Drills That'll Improve Your Game
By Claire Miles - November 26, 2022

To become a basketball expert, one must put in countless hours of practice and hard work. Basketball workouts can concentrate on every game element, such as passing, regaining lost balls, court vision, defense, and so much more. Players engage in various individual and team activities to develop their fundamentals. Below is a list of basketball exercises to help you get better.

An individual drill called the Mikan concentrates on footwork and finishing around the hoop. Beginners and big men who must practice finishing at the rim are encouraged to use this drill. The only equipment required for this workout is a basket, one basketball, and one participant. Starting under the basket with the basketball in hand, the player performs the Mikan drill. The athlete will alternate between shooting left- and right-handed layups, grabbing their rebound before taking their next shot.

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The Superman drill is a simple rebounding exercise that coaches players in the basic rebounding motions. This exercise may be modified in several ways to improve contact finishing while increasing intensity. A player begins the Superman exercise with the ball on each side of the hoop, outside the paint. The basketball will be thrown off the chalkboard and land on the opposite side of the paint. The player should then sprint after the ball while maintaining their arms fully extended and leap as high as they can to grasp it.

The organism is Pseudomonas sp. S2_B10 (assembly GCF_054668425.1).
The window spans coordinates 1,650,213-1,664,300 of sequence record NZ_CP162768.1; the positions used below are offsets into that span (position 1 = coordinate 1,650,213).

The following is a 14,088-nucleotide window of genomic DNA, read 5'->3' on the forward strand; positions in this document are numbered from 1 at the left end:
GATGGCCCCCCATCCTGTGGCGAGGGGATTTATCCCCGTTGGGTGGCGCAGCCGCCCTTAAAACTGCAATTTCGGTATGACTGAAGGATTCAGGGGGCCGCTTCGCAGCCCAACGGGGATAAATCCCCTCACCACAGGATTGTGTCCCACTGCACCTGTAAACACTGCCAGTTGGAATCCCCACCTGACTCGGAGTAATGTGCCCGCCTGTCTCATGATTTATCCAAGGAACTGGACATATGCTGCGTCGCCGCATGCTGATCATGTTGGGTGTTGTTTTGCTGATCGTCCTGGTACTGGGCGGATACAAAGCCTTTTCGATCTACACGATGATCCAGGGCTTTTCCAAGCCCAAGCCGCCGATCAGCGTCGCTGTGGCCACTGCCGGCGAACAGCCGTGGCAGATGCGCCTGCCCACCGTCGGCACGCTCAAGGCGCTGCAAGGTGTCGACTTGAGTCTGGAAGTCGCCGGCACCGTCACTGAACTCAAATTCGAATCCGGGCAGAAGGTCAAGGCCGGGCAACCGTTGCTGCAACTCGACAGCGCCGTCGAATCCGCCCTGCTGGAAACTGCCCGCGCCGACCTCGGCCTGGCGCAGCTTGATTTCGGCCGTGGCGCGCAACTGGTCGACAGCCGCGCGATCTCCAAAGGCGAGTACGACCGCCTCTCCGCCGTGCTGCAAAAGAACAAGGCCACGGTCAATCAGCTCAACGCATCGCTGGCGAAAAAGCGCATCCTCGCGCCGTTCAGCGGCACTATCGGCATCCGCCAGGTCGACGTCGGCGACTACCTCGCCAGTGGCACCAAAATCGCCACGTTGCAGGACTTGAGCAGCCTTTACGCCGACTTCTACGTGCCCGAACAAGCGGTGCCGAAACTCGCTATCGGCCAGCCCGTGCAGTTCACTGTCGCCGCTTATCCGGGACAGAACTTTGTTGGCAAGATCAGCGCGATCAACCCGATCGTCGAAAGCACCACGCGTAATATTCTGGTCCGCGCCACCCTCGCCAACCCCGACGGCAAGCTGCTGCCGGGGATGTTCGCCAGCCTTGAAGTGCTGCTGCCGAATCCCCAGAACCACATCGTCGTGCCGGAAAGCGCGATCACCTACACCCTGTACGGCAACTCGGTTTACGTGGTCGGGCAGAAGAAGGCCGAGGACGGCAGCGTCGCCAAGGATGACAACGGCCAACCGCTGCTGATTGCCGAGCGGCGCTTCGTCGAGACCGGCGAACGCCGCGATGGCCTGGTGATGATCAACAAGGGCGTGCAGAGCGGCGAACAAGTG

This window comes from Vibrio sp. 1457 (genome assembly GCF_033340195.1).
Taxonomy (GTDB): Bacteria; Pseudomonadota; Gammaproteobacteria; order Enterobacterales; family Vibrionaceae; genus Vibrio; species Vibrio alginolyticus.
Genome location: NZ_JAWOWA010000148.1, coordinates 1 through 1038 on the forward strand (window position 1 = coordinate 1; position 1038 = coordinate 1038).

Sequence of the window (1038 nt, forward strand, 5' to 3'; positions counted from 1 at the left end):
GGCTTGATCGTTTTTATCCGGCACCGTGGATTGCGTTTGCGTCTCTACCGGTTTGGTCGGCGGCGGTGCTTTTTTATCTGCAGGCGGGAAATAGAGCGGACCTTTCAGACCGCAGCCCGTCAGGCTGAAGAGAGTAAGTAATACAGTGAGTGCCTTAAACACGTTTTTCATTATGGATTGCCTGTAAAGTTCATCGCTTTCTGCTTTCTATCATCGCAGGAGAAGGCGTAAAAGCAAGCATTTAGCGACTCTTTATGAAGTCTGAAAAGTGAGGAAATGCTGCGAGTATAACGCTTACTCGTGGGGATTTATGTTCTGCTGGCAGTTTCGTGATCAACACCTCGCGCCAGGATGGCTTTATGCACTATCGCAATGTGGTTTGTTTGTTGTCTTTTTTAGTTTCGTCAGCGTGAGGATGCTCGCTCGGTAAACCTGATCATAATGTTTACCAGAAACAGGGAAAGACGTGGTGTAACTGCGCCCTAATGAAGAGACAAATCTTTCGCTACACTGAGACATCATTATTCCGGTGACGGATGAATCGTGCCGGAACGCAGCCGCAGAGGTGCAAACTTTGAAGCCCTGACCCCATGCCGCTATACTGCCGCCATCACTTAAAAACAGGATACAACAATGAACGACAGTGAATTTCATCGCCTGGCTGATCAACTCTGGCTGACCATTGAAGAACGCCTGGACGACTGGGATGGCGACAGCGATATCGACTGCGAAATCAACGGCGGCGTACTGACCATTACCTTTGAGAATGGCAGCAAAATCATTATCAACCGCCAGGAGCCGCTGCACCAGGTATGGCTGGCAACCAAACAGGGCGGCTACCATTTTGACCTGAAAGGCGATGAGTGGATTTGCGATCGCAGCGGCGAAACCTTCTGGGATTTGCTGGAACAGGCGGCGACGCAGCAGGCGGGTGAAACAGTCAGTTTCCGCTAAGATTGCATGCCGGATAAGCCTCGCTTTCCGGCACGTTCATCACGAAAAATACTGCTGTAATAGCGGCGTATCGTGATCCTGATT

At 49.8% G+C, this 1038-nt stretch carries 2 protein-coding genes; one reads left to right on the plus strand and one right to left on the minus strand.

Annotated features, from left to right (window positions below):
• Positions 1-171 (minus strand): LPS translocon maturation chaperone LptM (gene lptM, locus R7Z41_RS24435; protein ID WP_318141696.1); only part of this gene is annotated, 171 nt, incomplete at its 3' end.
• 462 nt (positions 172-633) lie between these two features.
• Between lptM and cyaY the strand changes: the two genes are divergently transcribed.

The hero drill is a further easy passing exercise to aid players in developing their basketball passing fundamentals. With the ball in the hands of the center player and one of the outer players, the players will line up on the baseline in three lines that are equally spaced apart. Next, as they run up and down the court, the players will pass and catch the ball. The outside player without the ball will receive a pass from the middle player as he turns to catch it, and the central player will receive a pass from the outside player. Once again, as they move down the court, the middle player will pass the ball back to the player from whom he first received it. Players don’t move positions during this drill, which is vital to remember.